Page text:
Weeks After You Have Your Nail Treatment, If You Are Still Infected

Oral or topical prescription anti-fungal medications are some of the more common forms of fungal nail treatment available to patients with onychomycosis. Oral anti-fungal medications come in various forms such as tablets, capsules, or liquid solutions. Most treatments are applied directly to the affected nail and taken orally once or twice daily. Oral prescription drugs work to treat fungal infections by affecting the fungal cells that produce nail matrix.

It is important to note that fungal nail treatment should be considered as a treatment option only after your physician has recommended that your nails have had no prior treatment with topical or oral anti-fungal medications. If you choose to pursue this course of action prior to consulting with your doctor, be sure to take a complete picture of all areas affected by the fungal infection, including any changes in color or softness of the nail. After six months of treatment, most fungi resolve and produce normal looking nails again. In some cases, additional treatment may be required in order to prevent recurrence. Onychomycotic organisms are more difficult to treat than infectious types. For this reason, you should consult with your physician for a second opinion regarding your onychomycotic infections and treatment options.

A variety of factors, including nail length, type of footwear worn, immune system status, and personal hygiene can contribute to the development of fungal nail infections. Fungi that typically cause these conditions to grow on the edges or at the tips of the nail and feed on keratin, dead human skin cells, and hair strands. They form a tough network under the nail surface that is resistant to common disinfection methods. Nail fungus grows rapidly, causing thickening and distortion of the nail and an itchy and gritty feeling on the tip and side of the nail.

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To understand how a nail fungus infection is treated, it is important to know the symptoms associated with it. Common symptoms include a white or yellowish spot on the nail, usually near the cuticle. Infected toenails may have crumbly or flaky appearance. Infected toenails may also thicken and become discolored, while blemishes tend to be white, raised, and swollen.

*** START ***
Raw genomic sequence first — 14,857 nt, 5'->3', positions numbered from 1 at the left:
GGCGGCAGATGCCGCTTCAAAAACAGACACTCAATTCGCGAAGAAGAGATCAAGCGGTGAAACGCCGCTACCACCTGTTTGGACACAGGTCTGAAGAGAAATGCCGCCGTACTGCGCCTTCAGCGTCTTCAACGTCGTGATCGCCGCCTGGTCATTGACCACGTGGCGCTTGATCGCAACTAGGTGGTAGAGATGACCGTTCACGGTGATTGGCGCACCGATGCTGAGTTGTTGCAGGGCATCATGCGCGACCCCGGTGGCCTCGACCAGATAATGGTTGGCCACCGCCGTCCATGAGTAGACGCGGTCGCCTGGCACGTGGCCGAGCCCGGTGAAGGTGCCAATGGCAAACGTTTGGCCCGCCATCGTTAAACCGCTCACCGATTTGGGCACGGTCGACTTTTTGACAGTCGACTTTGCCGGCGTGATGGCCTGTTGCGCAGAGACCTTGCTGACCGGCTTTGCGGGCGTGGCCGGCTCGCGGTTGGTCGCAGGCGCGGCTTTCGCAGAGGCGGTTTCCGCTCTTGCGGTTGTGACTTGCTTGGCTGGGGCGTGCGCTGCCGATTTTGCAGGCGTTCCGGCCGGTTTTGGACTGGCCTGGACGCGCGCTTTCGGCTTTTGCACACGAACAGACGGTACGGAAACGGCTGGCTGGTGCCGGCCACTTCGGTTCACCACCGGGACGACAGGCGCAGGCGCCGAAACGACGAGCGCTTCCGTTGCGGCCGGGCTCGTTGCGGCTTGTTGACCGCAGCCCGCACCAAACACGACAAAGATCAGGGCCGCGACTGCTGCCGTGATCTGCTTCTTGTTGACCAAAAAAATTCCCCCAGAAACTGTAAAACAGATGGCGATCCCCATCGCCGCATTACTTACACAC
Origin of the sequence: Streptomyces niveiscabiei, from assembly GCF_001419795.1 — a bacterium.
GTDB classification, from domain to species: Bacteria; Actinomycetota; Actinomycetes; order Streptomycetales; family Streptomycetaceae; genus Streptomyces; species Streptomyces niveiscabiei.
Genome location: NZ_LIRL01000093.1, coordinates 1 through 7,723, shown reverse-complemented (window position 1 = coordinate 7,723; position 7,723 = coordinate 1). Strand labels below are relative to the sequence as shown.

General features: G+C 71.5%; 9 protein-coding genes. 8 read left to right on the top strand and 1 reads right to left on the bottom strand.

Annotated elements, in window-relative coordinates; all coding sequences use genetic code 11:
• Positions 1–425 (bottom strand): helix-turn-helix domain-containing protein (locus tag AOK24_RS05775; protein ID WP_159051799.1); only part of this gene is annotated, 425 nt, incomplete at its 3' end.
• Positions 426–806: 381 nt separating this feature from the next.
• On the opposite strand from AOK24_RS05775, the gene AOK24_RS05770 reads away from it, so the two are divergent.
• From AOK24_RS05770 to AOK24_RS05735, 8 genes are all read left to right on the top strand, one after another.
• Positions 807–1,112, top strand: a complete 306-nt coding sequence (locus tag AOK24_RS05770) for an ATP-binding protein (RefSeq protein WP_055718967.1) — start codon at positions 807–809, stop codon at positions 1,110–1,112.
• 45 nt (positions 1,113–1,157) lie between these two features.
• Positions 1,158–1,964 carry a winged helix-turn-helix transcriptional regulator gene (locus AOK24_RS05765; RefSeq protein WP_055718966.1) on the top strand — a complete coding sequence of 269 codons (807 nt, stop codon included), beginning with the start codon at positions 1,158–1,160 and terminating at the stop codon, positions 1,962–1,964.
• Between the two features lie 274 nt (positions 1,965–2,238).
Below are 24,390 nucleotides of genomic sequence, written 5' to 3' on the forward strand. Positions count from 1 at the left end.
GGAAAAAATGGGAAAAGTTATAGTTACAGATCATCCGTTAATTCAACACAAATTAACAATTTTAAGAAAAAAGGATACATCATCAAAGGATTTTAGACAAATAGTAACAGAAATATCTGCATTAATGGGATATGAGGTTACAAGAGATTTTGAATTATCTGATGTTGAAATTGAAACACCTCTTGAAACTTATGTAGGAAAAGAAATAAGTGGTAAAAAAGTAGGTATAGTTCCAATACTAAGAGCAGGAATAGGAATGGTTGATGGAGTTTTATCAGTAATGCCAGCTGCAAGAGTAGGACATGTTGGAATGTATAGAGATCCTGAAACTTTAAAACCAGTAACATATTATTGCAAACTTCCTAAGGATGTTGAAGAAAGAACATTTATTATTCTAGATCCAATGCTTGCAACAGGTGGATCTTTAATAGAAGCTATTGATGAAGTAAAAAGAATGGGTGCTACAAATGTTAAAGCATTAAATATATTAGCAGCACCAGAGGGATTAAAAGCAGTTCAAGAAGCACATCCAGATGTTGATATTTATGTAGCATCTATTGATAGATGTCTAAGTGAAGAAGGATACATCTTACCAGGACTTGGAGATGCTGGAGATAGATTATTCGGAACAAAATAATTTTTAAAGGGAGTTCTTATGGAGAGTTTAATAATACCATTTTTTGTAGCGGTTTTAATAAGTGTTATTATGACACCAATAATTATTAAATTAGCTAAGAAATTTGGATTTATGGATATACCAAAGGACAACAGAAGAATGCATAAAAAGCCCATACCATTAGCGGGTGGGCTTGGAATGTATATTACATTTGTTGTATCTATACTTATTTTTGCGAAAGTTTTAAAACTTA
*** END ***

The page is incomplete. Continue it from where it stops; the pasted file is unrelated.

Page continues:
Once you notice the first symptoms, act quickly to begin an onychomycotic regime to cure the infection before it becomes systemic. This begins with a thorough examination of your nails to determine if you have a fungal nail treatment problem or not. A health care practitioner may take a sample of your healthy nail for laboratory testing. The health practitioner will perform a series of tests, including microscopic examination under a microscope, to determine if you have an infection. Once lab tests confirm fungal nail infections, you can start your onychomycotic regime.

Your doctor may prescribe an oral or topical medication for the treatment of your fungal infection. Your doctor may also recommend an oral or topical prescription strength antifungal cream for you to use once you start your onychomycotic regime. If you are considering using an antifungal cream to treat your infection, you need to make sure that it has been approved by the Food and Drug Administration or FDA. Although products labeled “prescription strength” may be effective in treating some patients, there is no evidence that these products are effective against onychomycosis. If you choose to use a prescription strength antifungal cream, you must follow the instructions carefully. If you are pregnant or nursing, you cannot take antifungal medications.